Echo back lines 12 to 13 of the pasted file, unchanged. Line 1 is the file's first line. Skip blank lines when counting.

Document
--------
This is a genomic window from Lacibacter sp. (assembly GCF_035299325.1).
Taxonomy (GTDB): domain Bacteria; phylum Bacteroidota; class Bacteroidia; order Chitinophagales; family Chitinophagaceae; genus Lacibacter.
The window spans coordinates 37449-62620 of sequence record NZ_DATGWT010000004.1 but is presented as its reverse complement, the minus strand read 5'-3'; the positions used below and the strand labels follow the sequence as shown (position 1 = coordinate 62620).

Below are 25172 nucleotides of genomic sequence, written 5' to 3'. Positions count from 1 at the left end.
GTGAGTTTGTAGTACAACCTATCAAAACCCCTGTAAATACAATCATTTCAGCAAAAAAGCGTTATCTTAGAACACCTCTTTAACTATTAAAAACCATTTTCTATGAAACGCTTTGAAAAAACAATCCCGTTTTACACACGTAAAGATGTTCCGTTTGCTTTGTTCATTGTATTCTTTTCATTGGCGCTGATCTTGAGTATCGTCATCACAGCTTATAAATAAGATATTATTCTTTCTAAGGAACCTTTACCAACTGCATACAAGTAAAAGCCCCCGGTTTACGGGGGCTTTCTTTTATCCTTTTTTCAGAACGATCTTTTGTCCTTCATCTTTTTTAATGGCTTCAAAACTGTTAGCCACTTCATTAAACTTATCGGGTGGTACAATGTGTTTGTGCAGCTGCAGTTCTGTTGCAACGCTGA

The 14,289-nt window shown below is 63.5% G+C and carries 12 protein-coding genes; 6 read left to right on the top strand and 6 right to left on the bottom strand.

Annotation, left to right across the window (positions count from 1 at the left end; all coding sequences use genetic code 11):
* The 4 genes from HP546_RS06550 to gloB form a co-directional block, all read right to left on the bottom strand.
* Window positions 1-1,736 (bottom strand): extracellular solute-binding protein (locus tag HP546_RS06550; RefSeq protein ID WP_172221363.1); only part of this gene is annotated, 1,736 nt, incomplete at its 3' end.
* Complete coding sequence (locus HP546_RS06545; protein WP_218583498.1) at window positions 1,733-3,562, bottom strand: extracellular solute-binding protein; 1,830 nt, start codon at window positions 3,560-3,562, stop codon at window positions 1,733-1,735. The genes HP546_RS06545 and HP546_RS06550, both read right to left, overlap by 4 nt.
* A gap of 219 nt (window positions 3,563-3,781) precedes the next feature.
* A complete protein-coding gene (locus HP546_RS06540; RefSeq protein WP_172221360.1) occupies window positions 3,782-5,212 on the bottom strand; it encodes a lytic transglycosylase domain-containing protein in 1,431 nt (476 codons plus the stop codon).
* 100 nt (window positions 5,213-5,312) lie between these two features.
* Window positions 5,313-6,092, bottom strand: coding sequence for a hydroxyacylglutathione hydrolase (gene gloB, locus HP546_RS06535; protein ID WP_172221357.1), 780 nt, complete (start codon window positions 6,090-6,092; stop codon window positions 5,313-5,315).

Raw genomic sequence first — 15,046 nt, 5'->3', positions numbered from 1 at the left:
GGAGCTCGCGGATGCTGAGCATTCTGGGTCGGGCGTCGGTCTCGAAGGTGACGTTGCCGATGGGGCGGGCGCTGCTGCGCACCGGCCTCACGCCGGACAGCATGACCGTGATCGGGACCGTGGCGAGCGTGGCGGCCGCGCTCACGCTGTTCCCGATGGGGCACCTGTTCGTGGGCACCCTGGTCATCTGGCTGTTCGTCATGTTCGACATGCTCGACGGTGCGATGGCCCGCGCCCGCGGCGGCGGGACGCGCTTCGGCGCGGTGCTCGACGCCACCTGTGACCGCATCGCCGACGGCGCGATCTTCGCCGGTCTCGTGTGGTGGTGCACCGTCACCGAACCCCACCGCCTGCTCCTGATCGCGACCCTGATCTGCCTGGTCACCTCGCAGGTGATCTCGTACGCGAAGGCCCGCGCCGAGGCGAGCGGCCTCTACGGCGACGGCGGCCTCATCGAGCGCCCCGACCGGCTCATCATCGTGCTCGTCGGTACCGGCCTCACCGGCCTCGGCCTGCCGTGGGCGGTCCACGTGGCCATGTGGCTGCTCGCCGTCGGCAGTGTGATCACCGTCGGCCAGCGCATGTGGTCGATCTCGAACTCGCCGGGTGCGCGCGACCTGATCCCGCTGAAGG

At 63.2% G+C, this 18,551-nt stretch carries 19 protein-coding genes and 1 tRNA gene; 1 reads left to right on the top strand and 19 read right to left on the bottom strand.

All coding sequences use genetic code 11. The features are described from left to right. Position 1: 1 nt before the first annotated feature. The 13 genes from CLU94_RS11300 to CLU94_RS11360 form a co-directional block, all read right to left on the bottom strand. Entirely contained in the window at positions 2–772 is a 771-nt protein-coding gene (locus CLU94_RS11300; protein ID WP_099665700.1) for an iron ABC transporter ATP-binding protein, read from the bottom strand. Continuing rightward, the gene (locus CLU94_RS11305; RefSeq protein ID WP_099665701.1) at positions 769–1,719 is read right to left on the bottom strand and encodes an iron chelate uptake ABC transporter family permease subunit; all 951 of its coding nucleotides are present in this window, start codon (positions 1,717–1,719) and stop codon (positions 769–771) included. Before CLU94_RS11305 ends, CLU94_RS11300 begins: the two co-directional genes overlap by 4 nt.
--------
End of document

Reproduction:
* A complete protein-coding gene (locus HP546_RS06540; RefSeq protein WP_172221360.1) occupies window positions 3,782-5,212 on the bottom strand; it encodes a lytic transglycosylase domain-containing protein in 1,431 nt (476 codons plus the stop codon).
* 100 nt (window positions 5,213-5,312) lie between these two features.